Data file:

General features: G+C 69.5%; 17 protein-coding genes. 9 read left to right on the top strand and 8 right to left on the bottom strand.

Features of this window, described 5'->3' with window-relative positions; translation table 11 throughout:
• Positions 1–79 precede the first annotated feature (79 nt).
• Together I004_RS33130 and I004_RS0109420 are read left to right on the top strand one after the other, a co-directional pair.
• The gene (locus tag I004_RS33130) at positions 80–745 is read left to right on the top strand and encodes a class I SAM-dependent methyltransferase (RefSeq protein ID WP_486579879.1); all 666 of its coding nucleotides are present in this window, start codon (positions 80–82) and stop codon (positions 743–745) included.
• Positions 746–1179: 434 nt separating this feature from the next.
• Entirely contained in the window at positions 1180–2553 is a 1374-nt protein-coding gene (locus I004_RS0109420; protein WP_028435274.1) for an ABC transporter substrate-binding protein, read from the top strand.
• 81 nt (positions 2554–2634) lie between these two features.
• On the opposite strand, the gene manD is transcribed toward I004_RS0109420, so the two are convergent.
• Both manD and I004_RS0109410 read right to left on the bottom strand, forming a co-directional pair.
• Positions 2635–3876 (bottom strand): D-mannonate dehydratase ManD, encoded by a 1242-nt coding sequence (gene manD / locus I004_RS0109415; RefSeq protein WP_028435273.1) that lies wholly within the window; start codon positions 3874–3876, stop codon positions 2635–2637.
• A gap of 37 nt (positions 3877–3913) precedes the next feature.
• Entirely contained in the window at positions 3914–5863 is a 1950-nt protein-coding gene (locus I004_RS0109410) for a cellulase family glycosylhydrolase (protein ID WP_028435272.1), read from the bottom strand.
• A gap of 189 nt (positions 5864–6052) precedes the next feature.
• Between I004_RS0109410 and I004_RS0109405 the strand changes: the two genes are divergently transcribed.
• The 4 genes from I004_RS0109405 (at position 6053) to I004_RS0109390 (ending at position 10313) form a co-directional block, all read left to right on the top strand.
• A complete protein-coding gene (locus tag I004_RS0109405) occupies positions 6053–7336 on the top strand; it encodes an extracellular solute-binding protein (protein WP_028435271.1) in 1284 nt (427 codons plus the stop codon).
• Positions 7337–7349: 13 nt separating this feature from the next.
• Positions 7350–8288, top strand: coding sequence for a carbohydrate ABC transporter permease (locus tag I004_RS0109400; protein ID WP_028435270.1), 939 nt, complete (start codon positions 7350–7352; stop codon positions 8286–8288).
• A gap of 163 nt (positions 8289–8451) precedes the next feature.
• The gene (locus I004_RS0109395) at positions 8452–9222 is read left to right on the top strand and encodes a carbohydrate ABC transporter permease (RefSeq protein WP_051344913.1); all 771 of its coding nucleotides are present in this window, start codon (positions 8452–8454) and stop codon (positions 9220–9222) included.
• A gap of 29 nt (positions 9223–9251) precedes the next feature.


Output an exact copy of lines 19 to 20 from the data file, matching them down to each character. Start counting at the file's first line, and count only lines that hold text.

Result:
• Positions 7350–8288, top strand: coding sequence for a carbohydrate ABC transporter permease (locus tag I004_RS0109400; protein ID WP_028435270.1), 939 nt, complete (start codon positions 7350–7352; stop codon positions 8286–8288).
• A gap of 163 nt (positions 8289–8451) precedes the next feature.